Between Facebook, Instagram, Twitter and more, it can be a virtual juggling act when it comes to social media.
"I just felt like social media was stressful and around August I decided to take it off for the rest of the year," said Caleb McGrew, owner of Skn Elements.
Over three months ago, Caleb McGrew took the plunge with a digital detox. He decided to take a break from all the swiping and scrolling by deleting his personal Facebook and Instagram off of his phone.
"I think it was just such a time suck for me, or getting that notification from Apple at the end of the week saying you spent 24 hours on your phone like 'wow,' wasting my life away," said McGrew.
Between COVID-19 and all the buzz surrounding the election, McGrew says he was entranced and would spend up to eight hours a day on social media.
"Why do we have to have fights about elections on Facebook? I don’t know, but I just decided to check out from that and I couldn’t be more at peace with it. It’s been a major stress reduction technique for me," said McGrew.
For him, going cold turkey wasn't easy at first.
"I felt like I had phantom social media like I’d pick up my phone and go 'oh, I don’t have that anymore.' There was definitely an adjustment period but I can’t say I miss it now honestly," said McGrew.
According to Dr. Newcomer, McGrew isn't the only one feeling this way.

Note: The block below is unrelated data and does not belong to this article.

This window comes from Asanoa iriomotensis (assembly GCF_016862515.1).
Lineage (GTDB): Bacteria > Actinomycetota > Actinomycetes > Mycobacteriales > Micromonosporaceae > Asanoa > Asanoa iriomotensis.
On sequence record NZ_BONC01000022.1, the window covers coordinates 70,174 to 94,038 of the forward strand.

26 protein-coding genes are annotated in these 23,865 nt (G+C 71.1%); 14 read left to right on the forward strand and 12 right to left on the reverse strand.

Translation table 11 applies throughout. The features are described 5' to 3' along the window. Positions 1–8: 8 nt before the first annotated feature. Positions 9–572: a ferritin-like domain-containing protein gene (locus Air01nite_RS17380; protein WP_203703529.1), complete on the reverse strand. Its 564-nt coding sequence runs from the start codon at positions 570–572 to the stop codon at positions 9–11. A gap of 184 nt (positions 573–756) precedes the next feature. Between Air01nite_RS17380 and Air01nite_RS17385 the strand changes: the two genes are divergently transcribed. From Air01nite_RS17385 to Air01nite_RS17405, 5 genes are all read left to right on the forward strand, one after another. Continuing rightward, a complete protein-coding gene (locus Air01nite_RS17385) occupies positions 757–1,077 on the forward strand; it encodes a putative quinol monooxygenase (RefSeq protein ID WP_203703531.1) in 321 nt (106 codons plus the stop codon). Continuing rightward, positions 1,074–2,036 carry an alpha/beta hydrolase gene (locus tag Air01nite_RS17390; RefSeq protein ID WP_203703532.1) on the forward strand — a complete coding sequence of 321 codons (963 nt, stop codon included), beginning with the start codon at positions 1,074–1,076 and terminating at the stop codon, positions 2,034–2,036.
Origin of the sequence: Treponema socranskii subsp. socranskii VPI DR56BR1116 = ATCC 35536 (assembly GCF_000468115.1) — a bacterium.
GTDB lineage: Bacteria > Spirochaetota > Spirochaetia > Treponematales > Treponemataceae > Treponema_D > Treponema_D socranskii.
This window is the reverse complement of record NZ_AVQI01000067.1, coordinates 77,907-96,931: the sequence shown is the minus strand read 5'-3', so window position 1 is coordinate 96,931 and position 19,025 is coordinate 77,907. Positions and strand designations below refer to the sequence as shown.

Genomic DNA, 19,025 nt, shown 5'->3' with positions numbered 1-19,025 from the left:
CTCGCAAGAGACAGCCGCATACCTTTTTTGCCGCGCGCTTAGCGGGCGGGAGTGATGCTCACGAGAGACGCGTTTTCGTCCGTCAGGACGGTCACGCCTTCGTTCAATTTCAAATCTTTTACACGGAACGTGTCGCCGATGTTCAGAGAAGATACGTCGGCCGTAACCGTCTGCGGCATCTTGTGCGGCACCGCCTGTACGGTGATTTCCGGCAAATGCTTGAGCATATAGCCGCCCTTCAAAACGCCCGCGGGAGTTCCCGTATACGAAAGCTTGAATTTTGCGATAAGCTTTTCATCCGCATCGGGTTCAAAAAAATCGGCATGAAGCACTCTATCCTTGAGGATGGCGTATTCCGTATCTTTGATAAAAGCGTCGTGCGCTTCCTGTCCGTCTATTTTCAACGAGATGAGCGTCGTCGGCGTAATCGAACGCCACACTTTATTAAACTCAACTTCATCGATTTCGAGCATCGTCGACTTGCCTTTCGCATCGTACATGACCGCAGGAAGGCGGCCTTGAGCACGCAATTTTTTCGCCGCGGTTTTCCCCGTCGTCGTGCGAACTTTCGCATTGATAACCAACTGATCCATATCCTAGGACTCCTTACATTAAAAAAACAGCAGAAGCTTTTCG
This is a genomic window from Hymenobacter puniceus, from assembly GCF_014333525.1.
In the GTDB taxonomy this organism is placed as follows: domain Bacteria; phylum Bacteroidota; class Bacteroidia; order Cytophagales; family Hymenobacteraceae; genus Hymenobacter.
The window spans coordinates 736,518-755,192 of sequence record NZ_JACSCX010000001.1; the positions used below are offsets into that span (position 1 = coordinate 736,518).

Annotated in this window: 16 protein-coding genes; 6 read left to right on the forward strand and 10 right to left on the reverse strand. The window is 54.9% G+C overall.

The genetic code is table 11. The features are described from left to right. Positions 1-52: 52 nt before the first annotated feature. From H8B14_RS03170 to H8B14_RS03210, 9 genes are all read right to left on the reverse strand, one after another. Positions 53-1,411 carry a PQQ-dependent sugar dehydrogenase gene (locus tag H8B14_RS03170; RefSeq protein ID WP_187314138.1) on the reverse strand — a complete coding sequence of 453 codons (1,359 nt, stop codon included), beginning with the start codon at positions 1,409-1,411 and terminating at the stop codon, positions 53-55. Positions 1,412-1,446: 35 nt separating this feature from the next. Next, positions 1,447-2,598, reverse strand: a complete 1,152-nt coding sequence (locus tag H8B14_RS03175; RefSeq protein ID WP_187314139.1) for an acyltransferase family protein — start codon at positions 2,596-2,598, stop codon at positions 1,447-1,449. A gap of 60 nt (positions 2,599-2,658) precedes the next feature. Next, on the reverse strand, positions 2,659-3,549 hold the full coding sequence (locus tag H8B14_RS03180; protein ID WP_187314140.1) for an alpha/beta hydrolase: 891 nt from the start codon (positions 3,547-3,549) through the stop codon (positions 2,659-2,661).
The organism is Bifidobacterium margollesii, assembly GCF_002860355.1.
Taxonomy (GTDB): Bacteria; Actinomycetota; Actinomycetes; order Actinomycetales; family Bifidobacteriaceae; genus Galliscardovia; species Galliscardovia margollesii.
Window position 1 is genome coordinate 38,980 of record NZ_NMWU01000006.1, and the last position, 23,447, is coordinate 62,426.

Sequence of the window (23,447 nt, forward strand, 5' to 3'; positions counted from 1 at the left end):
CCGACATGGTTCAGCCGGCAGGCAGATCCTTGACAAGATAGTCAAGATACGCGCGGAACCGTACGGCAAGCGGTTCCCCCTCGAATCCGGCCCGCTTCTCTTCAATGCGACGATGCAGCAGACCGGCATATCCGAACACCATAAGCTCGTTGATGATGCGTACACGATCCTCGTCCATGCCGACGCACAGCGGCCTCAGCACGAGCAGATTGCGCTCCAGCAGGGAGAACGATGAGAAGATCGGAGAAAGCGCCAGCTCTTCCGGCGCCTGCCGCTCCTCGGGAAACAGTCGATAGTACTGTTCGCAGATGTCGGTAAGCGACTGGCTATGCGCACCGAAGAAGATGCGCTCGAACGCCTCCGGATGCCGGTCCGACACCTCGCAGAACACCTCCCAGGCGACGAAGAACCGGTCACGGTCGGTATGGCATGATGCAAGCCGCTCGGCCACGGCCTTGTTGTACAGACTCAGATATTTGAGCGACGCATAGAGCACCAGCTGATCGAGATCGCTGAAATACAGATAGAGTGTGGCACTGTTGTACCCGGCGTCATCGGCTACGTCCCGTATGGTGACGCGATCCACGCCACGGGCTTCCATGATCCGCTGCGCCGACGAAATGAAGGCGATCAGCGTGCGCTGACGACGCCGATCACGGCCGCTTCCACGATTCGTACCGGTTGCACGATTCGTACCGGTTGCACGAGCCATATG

"I think it’s certainly true that a lot of people are feeling 'burn out' these days," said Dr. Newcomer, President of Thriving Minds South Florida.
As the pandemic has created a culture of connectivity with virtual calls on computer screens, Dr. Newcomer says it can be tough for individuals to find time to disconnect.
"You can have a packed day with back-to-back meetings, and during all the gaps you may be bombarded with all this social media content. Probably complicating all that is we’re in an election year, and complicating all that is there is a pandemic going on," said Dr. Newcomer.
According to a recent survey from the American Psychiatric Association, more than one-third of American adults view social media as harmful to their mental health.
"There’s no end to their day. They’re constantly on the bright screen. It really kind of plays havoc with your normal brain circadian rhythms so I think people dialing that back, they don’t have to throw it out the window necessarily, but dialing it back can have a beneficial impact,” said Dr. Newcomer.
At the other end of the spectrum, connectivity is still essential for some populations living below the poverty line who need access to telehealth services.
"On the one hand, there are people who are dying to dial down their media access and there’s a lot of people in our network who wish they could afford a larger data plan because of this need for vital contacts," Dr. Newcomer.
Regardless of whether you are for or against social media, both Dr. Newcomer and McGrew say putting down your devices sometimes and finding time for yourself can work wonders.
“I felt like for me it just got toxic and was not something that was serving me so I let it go. I feel happier," said McGrew.